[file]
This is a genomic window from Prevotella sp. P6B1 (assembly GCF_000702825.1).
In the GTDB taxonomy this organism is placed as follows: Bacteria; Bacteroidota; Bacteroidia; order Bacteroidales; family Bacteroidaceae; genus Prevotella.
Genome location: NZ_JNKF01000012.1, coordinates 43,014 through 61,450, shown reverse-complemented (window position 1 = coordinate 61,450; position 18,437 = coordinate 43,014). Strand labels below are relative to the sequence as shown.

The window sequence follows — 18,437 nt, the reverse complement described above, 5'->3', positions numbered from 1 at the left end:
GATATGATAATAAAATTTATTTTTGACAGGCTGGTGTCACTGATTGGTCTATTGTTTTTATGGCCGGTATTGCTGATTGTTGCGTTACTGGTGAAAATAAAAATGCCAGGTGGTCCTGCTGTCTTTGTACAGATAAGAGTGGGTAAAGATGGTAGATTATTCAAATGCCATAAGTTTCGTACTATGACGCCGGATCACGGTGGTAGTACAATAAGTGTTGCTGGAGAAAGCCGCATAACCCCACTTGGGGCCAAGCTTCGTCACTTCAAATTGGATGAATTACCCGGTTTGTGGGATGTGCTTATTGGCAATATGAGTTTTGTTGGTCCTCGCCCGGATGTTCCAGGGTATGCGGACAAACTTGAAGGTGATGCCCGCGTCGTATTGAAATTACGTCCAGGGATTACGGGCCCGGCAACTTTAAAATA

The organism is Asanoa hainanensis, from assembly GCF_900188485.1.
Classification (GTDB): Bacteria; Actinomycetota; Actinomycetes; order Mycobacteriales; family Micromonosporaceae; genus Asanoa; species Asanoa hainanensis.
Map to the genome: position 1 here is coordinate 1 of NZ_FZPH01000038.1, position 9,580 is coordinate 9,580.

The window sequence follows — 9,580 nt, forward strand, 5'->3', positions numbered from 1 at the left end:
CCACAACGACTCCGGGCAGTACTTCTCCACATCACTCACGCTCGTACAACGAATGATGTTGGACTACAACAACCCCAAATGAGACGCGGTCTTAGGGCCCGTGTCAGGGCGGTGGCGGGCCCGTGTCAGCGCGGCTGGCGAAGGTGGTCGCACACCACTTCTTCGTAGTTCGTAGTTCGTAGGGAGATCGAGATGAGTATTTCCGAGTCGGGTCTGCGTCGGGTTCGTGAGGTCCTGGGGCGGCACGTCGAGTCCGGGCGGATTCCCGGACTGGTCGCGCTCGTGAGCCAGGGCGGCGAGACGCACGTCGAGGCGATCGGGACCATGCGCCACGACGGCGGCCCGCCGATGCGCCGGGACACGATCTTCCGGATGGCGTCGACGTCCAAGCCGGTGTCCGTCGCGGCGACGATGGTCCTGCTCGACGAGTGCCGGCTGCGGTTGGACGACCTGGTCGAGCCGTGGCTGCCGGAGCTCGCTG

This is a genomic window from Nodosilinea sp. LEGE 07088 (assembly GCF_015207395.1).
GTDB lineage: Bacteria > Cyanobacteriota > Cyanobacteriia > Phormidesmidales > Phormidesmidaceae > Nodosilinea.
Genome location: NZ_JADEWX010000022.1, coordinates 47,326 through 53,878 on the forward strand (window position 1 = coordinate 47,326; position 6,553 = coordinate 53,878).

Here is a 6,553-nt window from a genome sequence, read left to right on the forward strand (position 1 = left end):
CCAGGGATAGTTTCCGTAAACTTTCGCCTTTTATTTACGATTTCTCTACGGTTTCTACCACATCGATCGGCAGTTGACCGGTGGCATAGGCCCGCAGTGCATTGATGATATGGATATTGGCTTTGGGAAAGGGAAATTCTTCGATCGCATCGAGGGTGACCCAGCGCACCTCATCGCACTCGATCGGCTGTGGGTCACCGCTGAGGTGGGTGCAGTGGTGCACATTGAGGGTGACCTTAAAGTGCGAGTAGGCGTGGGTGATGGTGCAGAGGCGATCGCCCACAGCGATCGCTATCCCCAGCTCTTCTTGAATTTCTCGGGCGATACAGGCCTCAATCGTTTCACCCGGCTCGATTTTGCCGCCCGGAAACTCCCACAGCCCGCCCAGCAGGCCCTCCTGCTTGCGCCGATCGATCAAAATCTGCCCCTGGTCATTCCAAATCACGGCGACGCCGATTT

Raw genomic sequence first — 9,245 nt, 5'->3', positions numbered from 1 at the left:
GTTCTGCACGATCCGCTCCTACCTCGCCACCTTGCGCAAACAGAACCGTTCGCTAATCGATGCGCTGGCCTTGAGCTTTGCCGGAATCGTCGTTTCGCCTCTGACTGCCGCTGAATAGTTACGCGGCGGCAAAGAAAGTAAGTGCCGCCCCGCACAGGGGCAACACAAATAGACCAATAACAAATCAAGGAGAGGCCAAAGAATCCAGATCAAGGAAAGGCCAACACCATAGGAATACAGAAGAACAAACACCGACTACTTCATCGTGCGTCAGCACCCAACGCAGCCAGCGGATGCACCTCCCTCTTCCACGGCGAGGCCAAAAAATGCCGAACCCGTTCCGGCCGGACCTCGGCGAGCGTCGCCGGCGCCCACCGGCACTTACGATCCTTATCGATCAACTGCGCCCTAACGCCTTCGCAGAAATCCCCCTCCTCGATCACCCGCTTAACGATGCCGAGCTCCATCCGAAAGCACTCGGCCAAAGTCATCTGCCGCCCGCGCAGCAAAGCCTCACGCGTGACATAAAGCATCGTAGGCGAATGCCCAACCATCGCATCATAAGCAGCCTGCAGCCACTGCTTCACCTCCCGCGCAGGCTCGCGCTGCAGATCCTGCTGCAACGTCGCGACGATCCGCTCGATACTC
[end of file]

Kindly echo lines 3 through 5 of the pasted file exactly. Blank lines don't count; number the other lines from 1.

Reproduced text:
Genome location: NZ_JNKF01000012.1, coordinates 43,014 through 61,450, shown reverse-complemented (window position 1 = coordinate 61,450; position 18,437 = coordinate 43,014). Strand labels below are relative to the sequence as shown.

The window sequence follows — 18,437 nt, the reverse complement described above, 5'->3', positions numbered from 1 at the left end:
GATATGATAATAAAATTTATTTTTGACAGGCTGGTGTCACTGATTGGTCTATTGTTTTTATGGCCGGTATTGCTGATTGTTGCGTTACTGGTGAAAATAAAAATGCCAGGTGGTCCTGCTGTCTTTGTACAGATAAGAGTGGGTAAAGATGGTAGATTATTCAAATGCCATAAGTTTCGTACTATGACGCCGGATCACGGTGGTAGTACAATAAGTGTTGCTGGAGAAAGCCGCATAACCCCACTTGGGGCCAAGCTTCGTCACTTCAAATTGGATGAATTACCCGGTTTGTGGGATGTGCTTATTGGCAATATGAGTTTTGTTGGTCCTCGCCCGGATGTTCCAGGGTATGCGGACAAACTTGAAGGTGATGCCCGCGTCGTATTGAAATTACGTCCAGGGATTACGGGCCCGGCAACTTTAAAATA